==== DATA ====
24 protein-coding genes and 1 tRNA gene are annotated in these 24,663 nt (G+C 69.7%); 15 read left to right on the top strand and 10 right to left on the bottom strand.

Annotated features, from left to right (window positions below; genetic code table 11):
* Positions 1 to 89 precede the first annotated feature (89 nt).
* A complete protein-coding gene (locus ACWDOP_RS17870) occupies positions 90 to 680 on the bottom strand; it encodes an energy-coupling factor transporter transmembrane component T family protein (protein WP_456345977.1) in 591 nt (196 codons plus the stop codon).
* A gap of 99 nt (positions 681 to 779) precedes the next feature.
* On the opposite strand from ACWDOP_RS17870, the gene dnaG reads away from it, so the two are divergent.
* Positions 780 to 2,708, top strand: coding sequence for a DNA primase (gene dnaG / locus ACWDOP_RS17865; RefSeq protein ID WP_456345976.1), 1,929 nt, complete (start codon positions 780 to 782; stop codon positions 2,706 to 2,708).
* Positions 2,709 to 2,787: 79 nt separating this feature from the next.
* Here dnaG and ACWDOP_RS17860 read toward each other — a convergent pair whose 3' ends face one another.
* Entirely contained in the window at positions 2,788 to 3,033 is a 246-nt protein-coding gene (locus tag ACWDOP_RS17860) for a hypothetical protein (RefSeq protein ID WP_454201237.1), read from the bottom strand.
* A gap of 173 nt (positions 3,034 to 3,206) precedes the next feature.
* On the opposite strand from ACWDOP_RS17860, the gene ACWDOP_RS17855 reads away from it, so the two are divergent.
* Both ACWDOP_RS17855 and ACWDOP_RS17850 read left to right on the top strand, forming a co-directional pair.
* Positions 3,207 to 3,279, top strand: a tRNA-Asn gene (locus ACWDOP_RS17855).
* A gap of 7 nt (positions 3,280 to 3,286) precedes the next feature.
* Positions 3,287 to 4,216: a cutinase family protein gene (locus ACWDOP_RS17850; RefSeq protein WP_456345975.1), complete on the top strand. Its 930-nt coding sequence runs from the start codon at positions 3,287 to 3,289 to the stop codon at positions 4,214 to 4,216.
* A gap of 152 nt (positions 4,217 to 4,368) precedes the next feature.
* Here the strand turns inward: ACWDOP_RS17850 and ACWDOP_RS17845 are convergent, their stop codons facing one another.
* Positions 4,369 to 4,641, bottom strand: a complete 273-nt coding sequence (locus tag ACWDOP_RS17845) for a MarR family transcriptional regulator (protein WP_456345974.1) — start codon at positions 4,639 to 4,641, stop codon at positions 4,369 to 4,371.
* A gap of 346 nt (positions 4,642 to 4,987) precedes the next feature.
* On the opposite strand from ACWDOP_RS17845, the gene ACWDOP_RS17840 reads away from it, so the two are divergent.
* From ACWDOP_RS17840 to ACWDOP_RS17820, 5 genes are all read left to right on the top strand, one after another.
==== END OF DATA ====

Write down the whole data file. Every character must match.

24 protein-coding genes and 1 tRNA gene are annotated in these 24,663 nt (G+C 69.7%); 15 read left to right on the top strand and 10 right to left on the bottom strand.

Annotated features, from left to right (window positions below; genetic code table 11):
* Positions 1 to 89 precede the first annotated feature (89 nt).
* A complete protein-coding gene (locus ACWDOP_RS17870) occupies positions 90 to 680 on the bottom strand; it encodes an energy-coupling factor transporter transmembrane component T family protein (protein WP_456345977.1) in 591 nt (196 codons plus the stop codon).
* A gap of 99 nt (positions 681 to 779) precedes the next feature.
* On the opposite strand from ACWDOP_RS17870, the gene dnaG reads away from it, so the two are divergent.
* Positions 780 to 2,708, top strand: coding sequence for a DNA primase (gene dnaG / locus ACWDOP_RS17865; RefSeq protein ID WP_456345976.1), 1,929 nt, complete (start codon positions 780 to 782; stop codon positions 2,706 to 2,708).
* Positions 2,709 to 2,787: 79 nt separating this feature from the next.
* Here dnaG and ACWDOP_RS17860 read toward each other — a convergent pair whose 3' ends face one another.
* Entirely contained in the window at positions 2,788 to 3,033 is a 246-nt protein-coding gene (locus tag ACWDOP_RS17860) for a hypothetical protein (RefSeq protein ID WP_454201237.1), read from the bottom strand.
* A gap of 173 nt (positions 3,034 to 3,206) precedes the next feature.
* On the opposite strand from ACWDOP_RS17860, the gene ACWDOP_RS17855 reads away from it, so the two are divergent.
* Both ACWDOP_RS17855 and ACWDOP_RS17850 read left to right on the top strand, forming a co-directional pair.
* Positions 3,207 to 3,279, top strand: a tRNA-Asn gene (locus ACWDOP_RS17855).
* A gap of 7 nt (positions 3,280 to 3,286) precedes the next feature.
* Positions 3,287 to 4,216: a cutinase family protein gene (locus ACWDOP_RS17850; RefSeq protein WP_456345975.1), complete on the top strand. Its 930-nt coding sequence runs from the start codon at positions 3,287 to 3,289 to the stop codon at positions 4,214 to 4,216.
* A gap of 152 nt (positions 4,217 to 4,368) precedes the next feature.
* Here the strand turns inward: ACWDOP_RS17850 and ACWDOP_RS17845 are convergent, their stop codons facing one another.
* Positions 4,369 to 4,641, bottom strand: a complete 273-nt coding sequence (locus tag ACWDOP_RS17845) for a MarR family transcriptional regulator (protein WP_456345974.1) — start codon at positions 4,639 to 4,641, stop codon at positions 4,369 to 4,371.
* A gap of 346 nt (positions 4,642 to 4,987) precedes the next feature.
* On the opposite strand from ACWDOP_RS17845, the gene ACWDOP_RS17840 reads away from it, so the two are divergent.
* From ACWDOP_RS17840 to ACWDOP_RS17820, 5 genes are all read left to right on the top strand, one after another.